Dead End at Cambodia's Khmer Rouge Tribunal: UN Must Respond
NEW YORK—The Open Society Justice Initiative is calling on the United Nations to cease support for three pending cases at Cambodia’s Khmer Rouge tribunal in response to political interference that has made it impossible to complete the cases consistent with applicable law.
The Extraordinary Chambers in the Courts of Cambodia (ECCC) tribunal was established in 2006 under an agreement between the U.N. and Cambodia to try the senior leaders deemed most responsible for mass atrocity crimes committed by the Khmer Rouge, which ruled the country from April, 1975, until the Vietnamese invasion of December, 1979.
However, the Government of Cambodia, as well as Cambodian prosecutors and judges, have consistently blocked efforts to pursue prosecutions of regional Khmer Rouge leaders implicated in grave abuses—despite detailed indictments issued by the international investigating judge for three such persons to be brought to trial. The national Trial Chamber Judges have stated they will not participate in a trial in the most advanced of the cases “now or in the future.”
These three cases, initiated 11 years ago, are currently deadlocked as a result of opposing rulings by international and national judges: against Ao An (Case 004/2), Meas Muth (003), and Yim Tith (004).
James A. Goldston, executive director of the Open Society Justice Initiative, said:
“At its highest level, the Cambodian government has made clear its political opposition to these cases, in breach of the agreement that established the ECCC. In light of the recent refusal of national judges to follow court rules designed to prevent precisely the political interference at issue, the United Nations must end its involvement in the cases to avoid undermining the successes that the tribunal has achieved.”
In the tribunal’s first case, the court convicted the former head of the Tuol Sleng torture center set up in the Cambodian capital Phnom Penh. The second case (002), brought against the five most senior surviving Khmer Rouge leaders, resulted in convictions of two of them: Nuon Chea (now deceased), and Khieu Samphan. Three other accused top leaders died before completion of the trial.
The judgment in the second of two 002 Case trials is currently on appeal to the Supreme Court Chamber.
- The United Nations should now proceed to disengage from the ECCC in a planned manner that:
Includes a public explanation for the extraordinary step of disengaging from the outstanding three deadlocked cases.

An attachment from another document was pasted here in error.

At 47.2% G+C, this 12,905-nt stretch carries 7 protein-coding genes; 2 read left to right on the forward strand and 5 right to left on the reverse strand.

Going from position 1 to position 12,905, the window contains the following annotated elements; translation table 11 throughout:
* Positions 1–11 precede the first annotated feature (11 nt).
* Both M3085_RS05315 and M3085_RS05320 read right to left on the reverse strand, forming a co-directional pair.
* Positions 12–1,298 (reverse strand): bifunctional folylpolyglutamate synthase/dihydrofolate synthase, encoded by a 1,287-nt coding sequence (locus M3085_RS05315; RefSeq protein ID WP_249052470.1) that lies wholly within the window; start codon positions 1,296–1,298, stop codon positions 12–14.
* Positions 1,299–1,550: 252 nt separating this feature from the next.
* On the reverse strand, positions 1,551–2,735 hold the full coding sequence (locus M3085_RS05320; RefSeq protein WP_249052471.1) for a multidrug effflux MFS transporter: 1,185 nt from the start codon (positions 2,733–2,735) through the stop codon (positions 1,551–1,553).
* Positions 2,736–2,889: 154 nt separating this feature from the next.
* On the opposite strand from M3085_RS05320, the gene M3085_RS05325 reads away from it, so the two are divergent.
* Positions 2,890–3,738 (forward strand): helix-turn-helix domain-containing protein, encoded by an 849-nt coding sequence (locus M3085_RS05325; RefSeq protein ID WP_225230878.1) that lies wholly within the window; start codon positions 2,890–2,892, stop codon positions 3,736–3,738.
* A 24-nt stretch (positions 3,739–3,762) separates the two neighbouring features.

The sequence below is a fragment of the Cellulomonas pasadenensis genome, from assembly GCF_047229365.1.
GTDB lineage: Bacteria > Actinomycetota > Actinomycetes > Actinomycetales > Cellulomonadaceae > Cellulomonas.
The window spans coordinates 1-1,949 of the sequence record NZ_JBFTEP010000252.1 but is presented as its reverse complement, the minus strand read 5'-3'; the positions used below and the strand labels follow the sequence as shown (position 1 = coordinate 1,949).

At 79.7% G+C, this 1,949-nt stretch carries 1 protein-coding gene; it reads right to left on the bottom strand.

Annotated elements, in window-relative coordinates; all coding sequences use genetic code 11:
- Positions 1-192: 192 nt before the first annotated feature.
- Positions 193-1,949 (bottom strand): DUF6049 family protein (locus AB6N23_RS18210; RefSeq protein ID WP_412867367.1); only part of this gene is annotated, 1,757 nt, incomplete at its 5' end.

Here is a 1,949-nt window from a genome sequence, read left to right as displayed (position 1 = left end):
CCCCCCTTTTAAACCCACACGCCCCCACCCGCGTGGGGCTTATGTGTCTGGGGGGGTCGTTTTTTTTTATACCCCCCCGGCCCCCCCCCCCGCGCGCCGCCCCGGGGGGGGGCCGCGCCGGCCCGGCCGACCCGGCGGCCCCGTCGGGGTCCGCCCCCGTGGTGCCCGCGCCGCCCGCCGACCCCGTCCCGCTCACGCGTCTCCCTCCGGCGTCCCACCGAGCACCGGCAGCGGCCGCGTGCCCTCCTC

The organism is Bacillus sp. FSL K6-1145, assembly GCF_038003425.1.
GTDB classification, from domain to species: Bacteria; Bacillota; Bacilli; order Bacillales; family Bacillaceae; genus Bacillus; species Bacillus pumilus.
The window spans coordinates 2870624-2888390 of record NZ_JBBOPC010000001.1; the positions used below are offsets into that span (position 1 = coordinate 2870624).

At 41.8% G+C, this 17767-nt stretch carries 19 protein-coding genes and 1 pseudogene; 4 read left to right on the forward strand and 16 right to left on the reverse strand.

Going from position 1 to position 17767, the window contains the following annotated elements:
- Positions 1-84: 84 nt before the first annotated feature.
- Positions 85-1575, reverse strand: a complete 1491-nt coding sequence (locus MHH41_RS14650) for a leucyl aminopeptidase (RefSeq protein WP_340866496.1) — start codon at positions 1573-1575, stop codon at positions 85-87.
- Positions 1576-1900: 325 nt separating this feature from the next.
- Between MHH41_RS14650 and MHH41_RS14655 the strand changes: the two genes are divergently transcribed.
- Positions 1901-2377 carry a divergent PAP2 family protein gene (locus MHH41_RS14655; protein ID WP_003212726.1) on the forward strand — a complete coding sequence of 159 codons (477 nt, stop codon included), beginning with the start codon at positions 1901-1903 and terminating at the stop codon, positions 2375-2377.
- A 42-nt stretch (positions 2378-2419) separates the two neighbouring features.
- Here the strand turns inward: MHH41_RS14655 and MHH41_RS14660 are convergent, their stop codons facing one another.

- Provides for the ECCC to continue the appeal process before the Supreme Court Chamber in Case 002/02.
- Makes robust provisions for notification and outreach to victims and their families in the deadlocked cases in a manner that addresses their need for information about the cases and why they are being ended, and takes account of any feelings of betrayal and disappointment that may arise. Provisions must also be made for more general outreach in Cambodia about the decision to end the cases.
- Immediately provides for protection and maximum public access to the court’s original archives, copies of which should be maintained by the UN.
- Urges and organizes the donors of the ECCC to provide adequate funding for the above.
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A ten-year deadlock over efforts to prosecute former Khmer Rouge senior officials for atrocity crimes is entering its final stages, after the ECCC pre-trial chamber split on whether to proceed with the trial of Ao An.
Latest Developments at the Extraordinary Chambers in the Courts of Cambodia: August 2019
This report summarizes recent developments at Cambodia's Khmer Rouge tribunal, including the death of Nuon Chea, the publication of the second judgment against him and Khieu Samphan, and further division between the ECCC's Cambodian and international investigating judges, this time in the case against Yim Tith.
Performance and Perception: The Impact of the Extraordinary Chambers in the Court of Cambodia
The Khmer Rouge tribunal in Cambodia is conducting the most ambitious prosecution for mass atrocity crimes since 1949. This report examines its achievements and its shortcomings.